The International Agency for Research on Cancer (IARC) will select this week a new director to replace its controversial outgoing leader Christopher Wild. The research agency’s Governing Council will convene at its Lyon, France headquarters May 16-18 to interview top candidates. According to a World Health Organization (WHO) memo obtained by Politico, 33 candidates are being considered for the position. Given the systemic scientific integrity, transparency and conflict of interest issues that have plagued the agency’s Monographs Program since Wild took the helm in 2009, the Campaign For Accuracy in Public Health Research (CAPHR) views this development as an opportunity for the Monographs Program to begin righting its ship.
How did IARC Get to This Point?
Concerns over IARC’s Monographs Program’s scientific integrity and transparency issues escalated under Wild’s watch. Over the past several years, the Program has made increasingly baffling and scientifically unsupported Monograph conclusions that everyday products and activities such as cell phones, night shifts and red and processed meat are carcinogenic to humans, leading the public and reputable, renowned scientists worldwide to question the legitimacy and scientific integrity of the Program’s findings.
IARC was also widely criticized during Wild’s tenure for continuing to use the term “risk” in the title of official Monograph documents. While it may seem like a simple debate over semantics, the distinction is critical. The agency only evaluates cancer hazard, which is just an initial first step in the far more relevant risk evaluation process. A hazard-based evaluation approach does not account for critical factors that help determine a substance’s cancer risk such as exposure and dose, and their application in real-world scenarios. This is a severely antiquated approach for conducting thorough cancer risk assessments.
Scrutiny over the agency’s processes also grew in 2015 when IARC determined that the widely used herbicide glyphosate is “probably carcinogenic to humans.” IARC’s determination was a textbook definition of an outlier, considering every other reputable scientific and regulatory authority that has considered the issue has determined that glyphosate is not a carcinogen.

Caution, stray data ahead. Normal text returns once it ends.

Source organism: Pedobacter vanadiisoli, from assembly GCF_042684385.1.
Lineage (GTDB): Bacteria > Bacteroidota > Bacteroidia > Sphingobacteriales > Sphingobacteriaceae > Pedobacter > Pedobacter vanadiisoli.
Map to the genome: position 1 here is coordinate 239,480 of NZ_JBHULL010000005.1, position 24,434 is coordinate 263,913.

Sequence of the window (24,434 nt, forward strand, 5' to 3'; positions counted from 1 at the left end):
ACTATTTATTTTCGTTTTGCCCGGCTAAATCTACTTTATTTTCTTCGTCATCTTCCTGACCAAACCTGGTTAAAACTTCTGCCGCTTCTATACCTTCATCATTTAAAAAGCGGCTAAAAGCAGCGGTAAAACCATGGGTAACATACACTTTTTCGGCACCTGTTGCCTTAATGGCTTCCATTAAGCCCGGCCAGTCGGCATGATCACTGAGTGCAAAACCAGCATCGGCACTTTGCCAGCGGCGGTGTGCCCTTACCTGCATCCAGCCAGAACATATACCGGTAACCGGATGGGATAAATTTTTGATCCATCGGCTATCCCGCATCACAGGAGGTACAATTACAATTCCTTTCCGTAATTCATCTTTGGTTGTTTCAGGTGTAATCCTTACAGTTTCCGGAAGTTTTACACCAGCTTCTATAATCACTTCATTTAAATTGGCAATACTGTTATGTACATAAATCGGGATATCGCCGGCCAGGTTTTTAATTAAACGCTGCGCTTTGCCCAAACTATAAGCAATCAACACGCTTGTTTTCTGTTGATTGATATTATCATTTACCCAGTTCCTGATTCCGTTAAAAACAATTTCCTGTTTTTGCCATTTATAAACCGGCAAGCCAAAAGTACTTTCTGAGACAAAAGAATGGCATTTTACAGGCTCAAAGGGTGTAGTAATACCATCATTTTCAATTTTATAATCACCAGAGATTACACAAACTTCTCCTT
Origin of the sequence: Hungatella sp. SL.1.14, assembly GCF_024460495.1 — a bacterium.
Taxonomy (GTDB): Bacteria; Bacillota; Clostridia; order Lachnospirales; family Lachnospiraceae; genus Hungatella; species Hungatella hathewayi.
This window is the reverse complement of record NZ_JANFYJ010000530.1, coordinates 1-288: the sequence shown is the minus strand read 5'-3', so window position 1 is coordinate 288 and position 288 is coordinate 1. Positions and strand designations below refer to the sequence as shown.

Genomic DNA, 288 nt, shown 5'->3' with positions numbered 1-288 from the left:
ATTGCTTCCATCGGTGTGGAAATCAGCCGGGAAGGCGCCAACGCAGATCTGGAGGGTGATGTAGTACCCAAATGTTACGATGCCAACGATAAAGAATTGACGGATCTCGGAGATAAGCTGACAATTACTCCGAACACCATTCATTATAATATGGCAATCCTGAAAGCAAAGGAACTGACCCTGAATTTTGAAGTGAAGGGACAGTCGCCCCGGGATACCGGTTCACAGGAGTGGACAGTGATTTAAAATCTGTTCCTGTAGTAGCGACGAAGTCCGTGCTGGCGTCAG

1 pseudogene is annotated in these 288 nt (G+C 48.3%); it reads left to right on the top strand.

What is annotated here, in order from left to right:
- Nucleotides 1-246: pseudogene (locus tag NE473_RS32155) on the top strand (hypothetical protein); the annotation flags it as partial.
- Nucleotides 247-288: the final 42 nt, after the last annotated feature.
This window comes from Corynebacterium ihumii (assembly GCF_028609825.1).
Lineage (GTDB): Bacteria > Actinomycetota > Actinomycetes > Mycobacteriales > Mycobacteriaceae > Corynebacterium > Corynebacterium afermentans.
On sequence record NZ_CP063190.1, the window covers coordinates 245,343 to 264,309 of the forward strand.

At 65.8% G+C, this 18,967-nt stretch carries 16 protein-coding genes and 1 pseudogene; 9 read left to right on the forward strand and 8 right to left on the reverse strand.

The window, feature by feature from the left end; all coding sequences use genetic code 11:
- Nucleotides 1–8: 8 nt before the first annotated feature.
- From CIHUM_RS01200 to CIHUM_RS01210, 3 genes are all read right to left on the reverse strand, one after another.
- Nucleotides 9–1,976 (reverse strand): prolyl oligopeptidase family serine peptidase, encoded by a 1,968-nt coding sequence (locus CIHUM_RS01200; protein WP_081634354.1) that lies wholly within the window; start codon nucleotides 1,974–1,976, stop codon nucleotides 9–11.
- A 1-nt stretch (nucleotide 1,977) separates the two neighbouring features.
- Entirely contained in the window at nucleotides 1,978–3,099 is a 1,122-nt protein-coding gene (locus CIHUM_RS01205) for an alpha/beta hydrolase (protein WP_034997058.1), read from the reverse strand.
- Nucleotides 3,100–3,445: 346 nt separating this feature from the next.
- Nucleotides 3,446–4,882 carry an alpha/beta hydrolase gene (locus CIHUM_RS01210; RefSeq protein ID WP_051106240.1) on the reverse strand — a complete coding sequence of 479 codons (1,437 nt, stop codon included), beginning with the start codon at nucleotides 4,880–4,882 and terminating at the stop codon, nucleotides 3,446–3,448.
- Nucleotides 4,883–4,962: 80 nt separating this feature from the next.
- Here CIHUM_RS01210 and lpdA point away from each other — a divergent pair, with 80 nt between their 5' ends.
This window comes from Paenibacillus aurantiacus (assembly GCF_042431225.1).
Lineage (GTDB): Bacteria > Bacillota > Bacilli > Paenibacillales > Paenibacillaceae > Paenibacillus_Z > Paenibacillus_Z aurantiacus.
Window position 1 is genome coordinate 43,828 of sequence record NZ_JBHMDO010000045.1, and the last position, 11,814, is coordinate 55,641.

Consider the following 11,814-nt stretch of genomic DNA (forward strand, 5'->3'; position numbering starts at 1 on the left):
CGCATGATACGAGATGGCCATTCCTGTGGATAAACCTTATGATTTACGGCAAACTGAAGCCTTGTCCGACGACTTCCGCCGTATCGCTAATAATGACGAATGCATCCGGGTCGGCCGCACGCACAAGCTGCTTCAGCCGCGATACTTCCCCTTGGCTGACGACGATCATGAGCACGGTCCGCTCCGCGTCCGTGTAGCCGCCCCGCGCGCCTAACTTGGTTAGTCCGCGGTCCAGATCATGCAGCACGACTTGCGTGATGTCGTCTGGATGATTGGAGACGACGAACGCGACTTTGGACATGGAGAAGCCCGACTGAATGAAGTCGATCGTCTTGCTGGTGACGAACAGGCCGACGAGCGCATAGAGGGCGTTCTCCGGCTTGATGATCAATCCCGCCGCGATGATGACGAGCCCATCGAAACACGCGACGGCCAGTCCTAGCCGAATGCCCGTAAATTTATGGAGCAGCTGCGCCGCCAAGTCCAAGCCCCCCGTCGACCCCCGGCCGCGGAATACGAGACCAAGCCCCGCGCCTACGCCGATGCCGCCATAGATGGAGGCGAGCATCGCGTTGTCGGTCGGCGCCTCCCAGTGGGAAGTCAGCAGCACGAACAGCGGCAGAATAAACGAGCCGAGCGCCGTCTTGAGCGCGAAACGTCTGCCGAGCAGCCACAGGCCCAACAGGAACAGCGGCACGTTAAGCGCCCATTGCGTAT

And concern over the Monograph Program’s processes and lack of transparency reached a fever pitch when Wild refused a request by the House Science Committee to provide IARC representatives to serve as witnesses at a hearing on IARC’s transparency issues. Wild also reinforced concerns over the Program’s lack of transparency when he stated that it is “standard practice” to keep “draft and deliberative materials secret.” Despite Wild’s refusal to cooperate, the House Science Committee held a hearing in early 2018 into IARC’s transparency issues, questionable conflicts of interest, and potential misuse of taxpayer funds.
Given IARC’s questionable scientific methodologies and confusing communications, increased congressional scrutiny, and back-to-back transparency concerns reported by Reuters, it’s no wonder why the agency is soliciting a new IARC Director.
After a rough year full of controversy, the agency is clearly at a crossroads. Selection of a new IARC director presents a unique opportunity for the research agency to change its course and institute much needed reform to its Monographs Program. CAPHR hopes it will choose the right path forward.